At the heart of bubble tea is the tapioca pearls. When I first ventured out to buy them I was unlucky and just bought minute tapioca. Minute tapioca is fine for pudding and gravy but it does not have the same wow factor as tapioca pearls. The minute tapioca does create the bubbles but they are smaller. I finally found tapioca pearls at an Asian grocery store. If you unable to get yours hands on tapioca pearls you can certainly use the minute tapioca and a smaller straw. Cheers!

Bubble Tea

4 cups water
½ cup tapioca pearls
1 teaspoon sugar
1 ½ cups strong black tea
1 ½ cups milk
sugar to taste

In a large pot bring 4 cups of water to a boil. Add the pearls. Cover and simmer for 15 minutes. Remove from heat and let set for another 15 minutes. Drain and rinse with cold water. Divide pearls among two large glasses. Mix tea, milk and sugar in a pitcher and pour into glasses. Add ice and straw. Enjoy.

National Tapioca Day is June 28th

Saturday, June 4, 2011

Parfait Perfection

What makes a meal or dessert perfect? Is it the taste or the preparation? I have often asked this question. To have both would make the dish a winner. Well then, consider parfait the winner.

As summer slowly falls upon us, so does the need and want of tasty easy food prep. Ice cream is the first choice for summer time treats. A parfait (a French word which means perfect) is most likely the best example of an ice cream dish. Layers of ice cream, fruit and whipped cream. It is the perfect summer treat, easy and delicious.

But not all parfaits are desserts. Many restaurants are now serving savory parfaits. Layers of meat, gravy and potatoes. This too is perfect. Sweet or savory the parfait reigns supreme when it comes to prep and taste.

June 25 is National Strawberry Parfait Day

Monday, May 2, 2011

Mint Julep

Spring has finally sprung. And, in Maryland that means the Preakness Stakes is just around the bend. The Preakness is the second race of the triple crown. The first race is the Kentucky Derby and the third is the Belmont Stakes.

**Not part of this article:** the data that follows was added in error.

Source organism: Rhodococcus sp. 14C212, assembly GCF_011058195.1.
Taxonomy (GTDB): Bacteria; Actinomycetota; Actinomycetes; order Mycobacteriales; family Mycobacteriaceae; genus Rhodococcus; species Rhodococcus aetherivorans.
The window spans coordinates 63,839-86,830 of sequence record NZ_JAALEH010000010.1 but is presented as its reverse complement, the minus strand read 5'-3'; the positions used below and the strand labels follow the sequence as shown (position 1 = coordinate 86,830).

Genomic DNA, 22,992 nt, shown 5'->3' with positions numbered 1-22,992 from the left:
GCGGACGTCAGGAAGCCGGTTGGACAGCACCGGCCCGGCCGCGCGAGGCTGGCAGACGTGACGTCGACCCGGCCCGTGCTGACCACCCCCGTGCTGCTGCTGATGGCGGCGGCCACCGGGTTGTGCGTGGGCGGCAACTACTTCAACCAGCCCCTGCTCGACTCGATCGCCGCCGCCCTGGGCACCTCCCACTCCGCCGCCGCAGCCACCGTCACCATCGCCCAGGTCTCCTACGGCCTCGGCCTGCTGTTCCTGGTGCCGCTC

So, what does all that have to do with food? Everything, if you are thirsty for a cool drink. That cool drink being the mint julep, the official drink of the Kentucky Derby since 1938. The mint julep was served in a souvenir glass that year for 75 cents. It has been proudly served every year since. This year there will be about 80,000 mint juleps sold at the Derby.

The mint julep is a spin off of an Arab drink called julab. Julab is made with water and rose petals. The drink was introduced to the Mediterranean region were people replaced rose petals for mint leaves, which were indigenous to the region.

There are basically to ways of make a mint julep. One, by muddling mint and sugar together. And, the other by making a mint syrup. Of course, good Kentucky bourbon is added to both methods, along with crushed ice. I tried both and I prefer the mint syrup method. It does take a little more time, but you do have enough syrup to make several drinks.

Horse racing fan or not, the mint julep is a winner.

Mint Julep

4 mint leaves
2 cups ice
2 tablespoons mint syrup (see below)
2 tablespoons water
2 ounces Kentucky bourbon

Place mint leaves and ice in blender. Pulse until crushed. Fill glass with crushed ice. Add remaining ingredients. Garnish with mint and serve.

Mint Syrup
1 cup granulated sugar
1 cup water
1 bunch fresh mint leaves

In a medium saucepan, combine sugar and water. Bring to a boil. Remove from heat and add mint leaves. Cool. Pour syrup into a jar, seal and place in refrigerator. Remove leaves after 24 hours. Syrup will keep for several weeks refrigerated.

Mint Julep Day is May 30th
And for the horse racing fans:
Kentucky Derby is May 7th
Preakness Stakes is May 21st
Belmont Stakes is June 11th

Monday, April 4, 2011


Chances are you use it often and rarely think about the small vegetable called garlic. Garlic comes from the Old English word garleac, which means "spear leek". It dates back over 6,000 years from Central Asia. In fact, the Egyptians worshiped garlic by placing them in the tomb of Tutankhamen. Garlic was even used as currency.

Raw garlic has an excellent anti-bacterial compound called allicin, which kills salmonella and staphylococcus. Cooked garlic prevents arteries from clogging and reduces blood pressure and cholesterol levels.

It's no wonder Americans consume more than 250 million pounds of garlic annually. It may be pungent but it sure delivers the good stuff and taste great on toast with olive oil.

April 19 is Garlic Day

Tuesday, March 1, 2011

Cheers, Spring is Coming!

Think of spring and you may think flowers, yellow peeps and hay fever. You rarely think of beer. Bock beer to be exact. Bock is the term for a strong lager of German origin, which is made to be consumed in the spring. Bock is brew in the fall and aged through the winter and enjoyed in the spring.